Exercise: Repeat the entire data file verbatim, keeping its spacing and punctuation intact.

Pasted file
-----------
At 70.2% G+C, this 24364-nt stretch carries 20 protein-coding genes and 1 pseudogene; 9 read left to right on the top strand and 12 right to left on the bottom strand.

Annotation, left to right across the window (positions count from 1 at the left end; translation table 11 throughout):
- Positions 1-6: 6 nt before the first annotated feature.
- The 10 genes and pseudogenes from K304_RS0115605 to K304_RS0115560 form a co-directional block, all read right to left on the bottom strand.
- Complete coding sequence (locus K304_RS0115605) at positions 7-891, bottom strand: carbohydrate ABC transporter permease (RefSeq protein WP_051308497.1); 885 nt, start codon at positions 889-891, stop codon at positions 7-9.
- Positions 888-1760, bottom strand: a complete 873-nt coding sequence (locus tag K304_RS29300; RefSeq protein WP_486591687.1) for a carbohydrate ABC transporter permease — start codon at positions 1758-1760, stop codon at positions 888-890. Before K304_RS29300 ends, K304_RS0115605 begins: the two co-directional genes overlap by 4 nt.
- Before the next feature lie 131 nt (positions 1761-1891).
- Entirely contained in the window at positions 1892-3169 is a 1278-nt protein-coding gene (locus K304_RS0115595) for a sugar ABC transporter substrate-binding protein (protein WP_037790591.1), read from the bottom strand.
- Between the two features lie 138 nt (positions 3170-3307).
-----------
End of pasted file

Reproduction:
At 70.2% G+C, this 24364-nt stretch carries 20 protein-coding genes and 1 pseudogene; 9 read left to right on the top strand and 12 right to left on the bottom strand.

Annotation, left to right across the window (positions count from 1 at the left end; translation table 11 throughout):
- Positions 1-6: 6 nt before the first annotated feature.
- The 10 genes and pseudogenes from K304_RS0115605 to K304_RS0115560 form a co-directional block, all read right to left on the bottom strand.
- Complete coding sequence (locus K304_RS0115605) at positions 7-891, bottom strand: carbohydrate ABC transporter permease (RefSeq protein WP_051308497.1); 885 nt, start codon at positions 889-891, stop codon at positions 7-9.
- Positions 888-1760, bottom strand: a complete 873-nt coding sequence (locus tag K304_RS29300; RefSeq protein WP_486591687.1) for a carbohydrate ABC transporter permease — start codon at positions 1758-1760, stop codon at positions 888-890. Before K304_RS29300 ends, K304_RS0115605 begins: the two co-directional genes overlap by 4 nt.
- Before the next feature lie 131 nt (positions 1761-1891).
- Entirely contained in the window at positions 1892-3169 is a 1278-nt protein-coding gene (locus K304_RS0115595) for a sugar ABC transporter substrate-binding protein (protein WP_037790591.1), read from the bottom strand.
- Between the two features lie 138 nt (positions 3170-3307).